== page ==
|Fourth grader teaching her Pre-K Book Buddy!|
Like an actor in a play, teachers try to build a genuine connection with our audience while portraying a character. Stage actors, like teachers, have families, histories, and issues that they bring into their role. While this background makes us into the performers that we are, sometimes our personal lives don't mesh with our role. I have days when I'm emotional or exhausted, yet when I step in front of my kiddos, I'm "on stage" -- I need to smile, speak calmly, and focus on the content I'm teaching, regardless of what's been happening behind the scenes.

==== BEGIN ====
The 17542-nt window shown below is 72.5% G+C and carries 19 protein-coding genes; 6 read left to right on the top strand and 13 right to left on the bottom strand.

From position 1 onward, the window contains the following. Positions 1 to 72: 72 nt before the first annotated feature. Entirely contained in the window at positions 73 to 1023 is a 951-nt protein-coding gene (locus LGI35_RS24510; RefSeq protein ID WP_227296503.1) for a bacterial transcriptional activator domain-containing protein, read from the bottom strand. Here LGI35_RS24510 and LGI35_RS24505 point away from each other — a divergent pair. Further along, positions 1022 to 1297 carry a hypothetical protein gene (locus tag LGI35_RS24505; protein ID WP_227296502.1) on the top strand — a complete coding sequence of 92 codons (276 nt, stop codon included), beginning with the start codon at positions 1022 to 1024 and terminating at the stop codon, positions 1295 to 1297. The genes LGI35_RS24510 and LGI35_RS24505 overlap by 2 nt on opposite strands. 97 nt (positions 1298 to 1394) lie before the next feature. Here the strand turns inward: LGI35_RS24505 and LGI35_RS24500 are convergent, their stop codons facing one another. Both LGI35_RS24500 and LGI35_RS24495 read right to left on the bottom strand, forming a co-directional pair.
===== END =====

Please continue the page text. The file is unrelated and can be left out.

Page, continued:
I'm often reminded of this comparison when I'm overwhelmed by working late, stressful morning meetings, or personal issues. The reality is that all teachers have good days and bad days, and children they click with and those they don't. Being a "responsive teacher" means knowing that my students and I will all have days we don't feel like working our hardest or doing our best. It means knowing that my students' families and experiences are as important and inextricable from them, as mine are from me. I hope that, like a stage performer, my vulnerability, honesty, and life experience shine through in my performance and ultimately make me someone who my audience (students and parents) trusts, appreciates, and supports.